Once again, an esteemed colleague says what I feel, elegantly.  And so I share with you the words from the Rev. Jim Boler, United Church of Christ minister (retired), who served on the staff of the Florida Conference of the United Church of Christ for 16 years. He was then an associate minister at Sanibel Congregational UCC before retiring in January. He serves with me on the Interfaith Action of Southwest Florida Board.
(Original source here)

Oct 27, 2009 News-Press

Rev. Jim Boler: Publix involved in tomato-pickers fate, like it or not

On Oct. 18, farmworkers and their allies held a vigil on the steps of the Federal Courthouse in downtown Fort Myers.  This is the site of the slavery case following the January 2008 federal grand jury indictment of six people in Immokalee for their part in what U.S. Attorney Doug Molloy called “slavery, plain and simple.” The employers were charged with beating workers who were unwilling to work or who attempted to leave their employ picking tomatoes, holding their workers in debt, and chaining and locking workers inside box trucks in the middle of Immokalee as punishment.

The Coalition of Immokalee Workers participated in this and five other similar cases resulting in convictions involving more than 1,000 farmworkers held as slaves. The CIW works to ensure human rights and fair wages for those who harvest the tomatoes we consume. Last month Compass Group (the leading contract food service company in North America) and East Coast Growers and Packers (the third largest tomato grower in Florida) announced their groundbreaking agreement to implement the CIW’s Fair Food principles this coming tomato harvesting season. Other agreements have previously been reached with socially conscious corporations including Taco Bell, KFC, Pizza Hut, McDonald’s, Burger King, Whole Foods and Subway. Two other tomato growers (Alderman Farms and Ladymoon Farms) have agreed to implement Fair Food principles.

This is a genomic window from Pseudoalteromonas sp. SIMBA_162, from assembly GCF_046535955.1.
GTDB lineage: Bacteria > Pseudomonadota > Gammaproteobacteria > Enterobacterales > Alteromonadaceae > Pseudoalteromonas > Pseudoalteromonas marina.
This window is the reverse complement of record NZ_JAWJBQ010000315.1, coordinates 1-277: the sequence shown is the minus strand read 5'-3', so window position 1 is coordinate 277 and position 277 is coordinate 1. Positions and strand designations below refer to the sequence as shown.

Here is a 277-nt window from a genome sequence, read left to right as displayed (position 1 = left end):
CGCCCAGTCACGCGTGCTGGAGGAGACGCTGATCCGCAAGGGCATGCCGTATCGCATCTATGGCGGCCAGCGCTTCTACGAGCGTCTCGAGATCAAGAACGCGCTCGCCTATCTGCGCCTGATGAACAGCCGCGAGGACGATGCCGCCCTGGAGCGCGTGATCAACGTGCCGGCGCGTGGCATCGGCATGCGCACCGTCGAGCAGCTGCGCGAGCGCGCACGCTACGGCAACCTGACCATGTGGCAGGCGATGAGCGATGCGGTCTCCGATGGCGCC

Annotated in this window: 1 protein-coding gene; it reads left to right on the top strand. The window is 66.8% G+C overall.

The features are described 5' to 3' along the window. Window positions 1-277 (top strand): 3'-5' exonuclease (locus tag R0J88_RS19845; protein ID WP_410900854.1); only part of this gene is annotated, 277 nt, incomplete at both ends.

But Publix has refused to participate and is, as of this writing, continuing to purchase and sell tomatoes harvested at two area farms corrupted by this latest slavery conviction. Because of that we were at the courthouse vigil, then walked a short distance and continued a candlelight vigil at the First Street Village Publix on McGregor Boulevard. This is the Publix that received a $50,000-per-month rent subsidy from Fort Myers. Having received community support Publix must now support the farmworkers of this community.

Maria Brous, a Publix spokeswoman, is quoted as saying, “Our official position is we don’t get involved in the middle of labor disputes between our suppliers and other organizations.”

Well, Ms. Brous, Publix is already involved. I agree with Publix when it says that with more than 35,000 products it can’t get involved in all disputes with suppliers. Nor should they. But this is not just a labor dispute; this involves human rights.

How many of Publix’s suppliers are involved in actual convictions for slavery? I assume not too many. When Publix knowingly purchases tomatoes from fields tainted by the sweat of slaves (not just worker and human rights abuse but actual slavery convictions) Publix is involved in that “dispute” on the side of injustice and immorality.

In 1776 Adam Smith’s famous “Wealth of Nations,” advocating a free market economy, was published. But, before that, in 1759, Adam Smith’s “Theory of Moral Sentiments” was published, the book he considered as his “foundational” work. He said economics is not “amoral.” Any civilized social system (economic or otherwise) makes moral judgments and has moral consequences. Economics, wrote Smith, needs a moral base, which the free market does not provide.

Come on, Publix; you are much better than this. Until now your reputation has been exemplary. In this “labor dispute” moral principles should trump Publix’s company policy. Now I read that a Publix worker, claiming to be making an independent documentary, filmed our peaceful, nonviolent protests. This is a new low for Publix. Meet with the CIW. As a loyal Publix customer I expect nothing less.

Advertisements